• Two types of E fields 1. E field produced by charges • Lines begin/end on charges r r • Ñ ×dl = 0 (on a closed loop) ∫E ⇒ Conservative electric field 2. E field produced by B field that changes with time • lines are loops that do not begin/end r r • Ñ ×dl = ε ( ≠ 0 ) ∫E ⇒ Non conservative electric field B decreasing with time curlyE-field induced Both types of E-fields exert forces on charges
    • Escher depiction of nonconservative emf
    • Charging capacitor When the switch in the circuit below is closed, the capacitor begins charging. While it is charging, is there a current between the plates? No. I I
    • Close up of the capacitor region: I Current intercepting the green area Ampere’s law for the loop shown: r r Ñ ×dl = µ0I ∫B But what is I decide to use this “bag” as the surface delimited by the loop? What is the current intercepting it?? I
    • Displacement current There is not current, but there is a time-changing electric field between the plates: E = q ε 0A ⇒ q = ε 0AE = ε 0 ΦE Maxwell proposed to complete Ampere’s law with an d ΦE additional “current”: dq ID = I dt = ε0 dt d ΦE ID = ε 0 dt r r Ñ ×dl = µ0 ( I + ID ) ∫B In this case, we have ID = I between the plates.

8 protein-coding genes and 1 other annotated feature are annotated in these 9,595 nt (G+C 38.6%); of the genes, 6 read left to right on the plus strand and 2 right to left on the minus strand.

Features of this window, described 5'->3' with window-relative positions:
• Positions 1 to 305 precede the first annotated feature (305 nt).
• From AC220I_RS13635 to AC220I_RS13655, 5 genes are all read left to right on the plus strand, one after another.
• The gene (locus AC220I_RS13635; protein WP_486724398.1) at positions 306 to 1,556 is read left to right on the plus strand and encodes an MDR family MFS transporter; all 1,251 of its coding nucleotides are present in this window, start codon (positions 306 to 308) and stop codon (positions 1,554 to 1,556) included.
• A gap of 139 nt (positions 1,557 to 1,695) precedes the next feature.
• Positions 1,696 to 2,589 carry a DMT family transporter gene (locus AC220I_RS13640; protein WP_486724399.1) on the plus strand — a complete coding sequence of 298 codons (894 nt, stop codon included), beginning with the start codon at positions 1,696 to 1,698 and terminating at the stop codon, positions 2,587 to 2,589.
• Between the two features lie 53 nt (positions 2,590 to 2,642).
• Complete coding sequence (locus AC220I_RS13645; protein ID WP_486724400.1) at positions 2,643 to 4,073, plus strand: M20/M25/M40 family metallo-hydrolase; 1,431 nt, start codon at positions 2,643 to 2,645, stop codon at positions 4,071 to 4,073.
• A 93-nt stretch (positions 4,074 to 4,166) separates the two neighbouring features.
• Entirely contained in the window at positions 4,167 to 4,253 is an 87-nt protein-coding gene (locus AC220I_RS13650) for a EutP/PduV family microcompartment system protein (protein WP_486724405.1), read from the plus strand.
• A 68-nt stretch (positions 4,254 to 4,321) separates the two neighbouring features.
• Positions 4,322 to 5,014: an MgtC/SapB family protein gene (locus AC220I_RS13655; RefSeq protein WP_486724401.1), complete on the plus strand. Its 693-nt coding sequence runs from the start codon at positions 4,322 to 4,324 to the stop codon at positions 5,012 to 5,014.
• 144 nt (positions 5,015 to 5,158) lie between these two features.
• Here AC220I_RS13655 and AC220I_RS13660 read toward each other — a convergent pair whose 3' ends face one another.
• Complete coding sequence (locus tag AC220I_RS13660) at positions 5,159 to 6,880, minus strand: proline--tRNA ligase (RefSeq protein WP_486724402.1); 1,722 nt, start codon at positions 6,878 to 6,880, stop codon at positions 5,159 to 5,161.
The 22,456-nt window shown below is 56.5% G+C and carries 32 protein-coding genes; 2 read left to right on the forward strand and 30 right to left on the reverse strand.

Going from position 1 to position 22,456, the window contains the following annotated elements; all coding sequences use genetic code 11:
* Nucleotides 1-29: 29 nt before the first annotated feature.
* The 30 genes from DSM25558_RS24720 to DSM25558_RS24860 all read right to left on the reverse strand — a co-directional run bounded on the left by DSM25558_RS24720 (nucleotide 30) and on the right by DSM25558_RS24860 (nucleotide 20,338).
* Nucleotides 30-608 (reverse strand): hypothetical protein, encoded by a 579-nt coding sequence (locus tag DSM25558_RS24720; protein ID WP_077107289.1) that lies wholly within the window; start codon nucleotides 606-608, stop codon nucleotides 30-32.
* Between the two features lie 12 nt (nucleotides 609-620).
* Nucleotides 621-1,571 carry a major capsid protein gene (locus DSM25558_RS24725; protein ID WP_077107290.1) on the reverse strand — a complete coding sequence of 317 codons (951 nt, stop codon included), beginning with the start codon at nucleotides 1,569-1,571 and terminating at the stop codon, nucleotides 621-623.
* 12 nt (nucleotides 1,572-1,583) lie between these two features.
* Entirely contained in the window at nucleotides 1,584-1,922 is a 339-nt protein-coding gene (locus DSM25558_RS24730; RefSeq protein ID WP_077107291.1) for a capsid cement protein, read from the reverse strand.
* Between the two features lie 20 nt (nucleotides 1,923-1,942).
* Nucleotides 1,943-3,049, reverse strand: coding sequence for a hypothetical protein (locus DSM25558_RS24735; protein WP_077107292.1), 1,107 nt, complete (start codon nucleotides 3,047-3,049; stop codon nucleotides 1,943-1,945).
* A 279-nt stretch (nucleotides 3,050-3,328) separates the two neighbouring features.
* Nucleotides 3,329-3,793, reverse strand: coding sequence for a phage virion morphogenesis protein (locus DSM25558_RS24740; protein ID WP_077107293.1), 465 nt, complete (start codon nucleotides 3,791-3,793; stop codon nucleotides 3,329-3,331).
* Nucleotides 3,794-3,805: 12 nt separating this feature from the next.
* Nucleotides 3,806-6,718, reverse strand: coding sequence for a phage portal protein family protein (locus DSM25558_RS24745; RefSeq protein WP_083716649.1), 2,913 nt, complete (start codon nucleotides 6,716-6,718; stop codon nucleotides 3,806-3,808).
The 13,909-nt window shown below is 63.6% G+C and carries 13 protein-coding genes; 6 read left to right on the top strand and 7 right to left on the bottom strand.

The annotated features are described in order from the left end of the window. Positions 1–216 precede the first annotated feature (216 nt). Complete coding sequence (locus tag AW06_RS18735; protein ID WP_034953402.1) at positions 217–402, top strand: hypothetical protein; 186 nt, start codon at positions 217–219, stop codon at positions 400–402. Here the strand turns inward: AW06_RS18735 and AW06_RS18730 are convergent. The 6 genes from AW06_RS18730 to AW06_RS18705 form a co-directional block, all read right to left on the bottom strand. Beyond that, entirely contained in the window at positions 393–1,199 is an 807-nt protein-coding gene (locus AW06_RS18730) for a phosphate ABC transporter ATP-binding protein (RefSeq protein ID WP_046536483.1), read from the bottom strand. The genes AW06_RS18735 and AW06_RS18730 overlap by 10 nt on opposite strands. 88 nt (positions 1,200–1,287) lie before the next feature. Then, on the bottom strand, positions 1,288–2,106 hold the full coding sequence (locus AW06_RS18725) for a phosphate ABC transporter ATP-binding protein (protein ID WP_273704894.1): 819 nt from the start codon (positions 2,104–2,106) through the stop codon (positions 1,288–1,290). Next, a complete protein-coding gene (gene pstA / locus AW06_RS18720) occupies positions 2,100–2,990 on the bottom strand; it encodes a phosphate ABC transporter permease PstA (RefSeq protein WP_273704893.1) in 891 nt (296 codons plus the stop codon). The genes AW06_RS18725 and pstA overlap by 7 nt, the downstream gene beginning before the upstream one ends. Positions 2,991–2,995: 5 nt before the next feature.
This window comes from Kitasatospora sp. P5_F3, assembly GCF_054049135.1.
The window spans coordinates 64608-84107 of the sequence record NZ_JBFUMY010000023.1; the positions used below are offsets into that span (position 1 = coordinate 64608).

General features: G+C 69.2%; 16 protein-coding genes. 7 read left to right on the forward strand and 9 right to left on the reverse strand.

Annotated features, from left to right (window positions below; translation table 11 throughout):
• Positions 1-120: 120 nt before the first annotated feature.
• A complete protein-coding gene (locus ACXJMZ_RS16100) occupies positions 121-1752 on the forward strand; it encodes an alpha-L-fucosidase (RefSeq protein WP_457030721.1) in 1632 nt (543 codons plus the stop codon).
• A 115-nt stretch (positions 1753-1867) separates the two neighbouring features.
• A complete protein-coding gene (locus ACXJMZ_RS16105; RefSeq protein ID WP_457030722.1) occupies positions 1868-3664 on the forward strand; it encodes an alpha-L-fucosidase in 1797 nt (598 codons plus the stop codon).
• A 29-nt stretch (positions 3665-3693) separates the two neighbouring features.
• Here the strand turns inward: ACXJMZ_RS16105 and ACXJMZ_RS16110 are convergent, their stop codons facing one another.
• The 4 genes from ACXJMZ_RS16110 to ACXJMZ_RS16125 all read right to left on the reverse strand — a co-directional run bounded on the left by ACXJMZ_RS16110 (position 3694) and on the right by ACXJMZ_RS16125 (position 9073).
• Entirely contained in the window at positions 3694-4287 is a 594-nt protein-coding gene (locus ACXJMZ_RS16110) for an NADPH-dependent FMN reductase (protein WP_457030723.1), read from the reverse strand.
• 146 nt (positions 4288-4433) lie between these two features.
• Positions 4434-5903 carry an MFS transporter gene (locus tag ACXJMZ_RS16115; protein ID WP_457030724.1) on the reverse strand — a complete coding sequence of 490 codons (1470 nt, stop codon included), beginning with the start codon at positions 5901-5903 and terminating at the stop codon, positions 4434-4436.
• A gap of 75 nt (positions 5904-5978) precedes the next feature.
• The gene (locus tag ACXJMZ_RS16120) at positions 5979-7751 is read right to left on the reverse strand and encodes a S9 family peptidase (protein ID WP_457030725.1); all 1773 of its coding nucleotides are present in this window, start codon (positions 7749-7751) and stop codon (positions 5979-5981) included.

• E as a source of B fields Time-dependent E fields are a source of B fields! r r  d ΦE B × = µ0  I + ε 0 dl Ñ ∫  dt   ÷ ÷ 
    • The complete picture q generates E-field changing B-field generates an E-field moving q q experiences force changing E-field generates a B-field generates B-field moving q experiences force
    • Maxwell’s equations r r q Ñ ×dA = ε ∫E 0 Gauss’s law for E r r Ñ ×dA = 0 ∫B Gauss’s law for B r r d ΦB Ñ ×dl = − dt ∫E r r  d ΦE Ñ ×dl = µ0  I + ε 0 dt ∫B   Faraday’s law  ÷ ÷  Ampere’s law
    • In the absence of sources The symmetry is then very impressive: r r Ñ ×dA = 0 ∫E r r Ñ ×dA = 0 ∫B r r d ΦB Ñ ×dl = − dt ∫E r r d ΦE B × = µ0 ε 0 dl Ñ ∫ dt This is 1/c2 (speed of light in vacuum)!!! There has to be some relation to light here…